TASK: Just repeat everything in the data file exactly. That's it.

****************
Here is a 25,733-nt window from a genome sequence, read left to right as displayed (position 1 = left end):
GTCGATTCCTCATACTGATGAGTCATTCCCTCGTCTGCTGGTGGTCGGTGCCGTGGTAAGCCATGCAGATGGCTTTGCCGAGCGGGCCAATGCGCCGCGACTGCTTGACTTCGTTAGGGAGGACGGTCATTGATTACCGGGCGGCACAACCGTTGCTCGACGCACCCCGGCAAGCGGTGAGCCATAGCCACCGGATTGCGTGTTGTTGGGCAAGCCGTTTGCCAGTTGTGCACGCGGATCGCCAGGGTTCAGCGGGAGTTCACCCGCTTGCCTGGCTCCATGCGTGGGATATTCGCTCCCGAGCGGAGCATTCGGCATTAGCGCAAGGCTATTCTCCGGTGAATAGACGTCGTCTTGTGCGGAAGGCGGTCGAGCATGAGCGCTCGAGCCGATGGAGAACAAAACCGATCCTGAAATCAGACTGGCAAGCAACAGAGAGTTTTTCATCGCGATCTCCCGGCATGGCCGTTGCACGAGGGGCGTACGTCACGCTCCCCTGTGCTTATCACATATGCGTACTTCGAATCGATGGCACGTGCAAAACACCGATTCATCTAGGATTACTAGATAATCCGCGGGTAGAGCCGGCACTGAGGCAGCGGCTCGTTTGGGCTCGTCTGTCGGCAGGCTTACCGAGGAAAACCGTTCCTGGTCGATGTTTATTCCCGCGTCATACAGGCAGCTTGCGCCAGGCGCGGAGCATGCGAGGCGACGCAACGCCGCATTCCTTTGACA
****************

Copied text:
Here is a 25,733-nt window from a genome sequence, read left to right as displayed (position 1 = left end):
GTCGATTCCTCATACTGATGAGTCATTCCCTCGTCTGCTGGTGGTCGGTGCCGTGGTAAGCCATGCAGATGGCTTTGCCGAGCGGGCCAATGCGCCGCGACTGCTTGACTTCGTTAGGGAGGACGGTCATTGATTACCGGGCGGCACAACCGTTGCTCGACGCACCCCGGCAAGCGGTGAGCCATAGCCACCGGATTGCGTGTTGTTGGGCAAGCCGTTTGCCAGTTGTGCACGCGGATCGCCAGGGTTCAGCGGGAGTTCACCCGCTTGCCTGGCTCCATGCGTGGGATATTCGCTCCCGAGCGGAGCATTCGGCATTAGCGCAAGGCTATTCTCCGGTGAATAGACGTCGTCTTGTGCGGAAGGCGGTCGAGCATGAGCGCTCGAGCCGATGGAGAACAAAACCGATCCTGAAATCAGACTGGCAAGCAACAGAGAGTTTTTCATCGCGATCTCCCGGCATGGCCGTTGCACGAGGGGCGTACGTCACGCTCCCCTGTGCTTATCACATATGCGTACTTCGAATCGATGGCACGTGCAAAACACCGATTCATCTAGGATTACTAGATAATCCGCGGGTAGAGCCGGCACTGAGGCAGCGGCTCGTTTGGGCTCGTCTGTCGGCAGGCTTACCGAGGAAAACCGTTCCTGGTCGATGTTTATTCCCGCGTCATACAGGCAGCTTGCGCCAGGCGCGGAGCATGCGAGGCGACGCAACGCCGCATTCCTTTGACA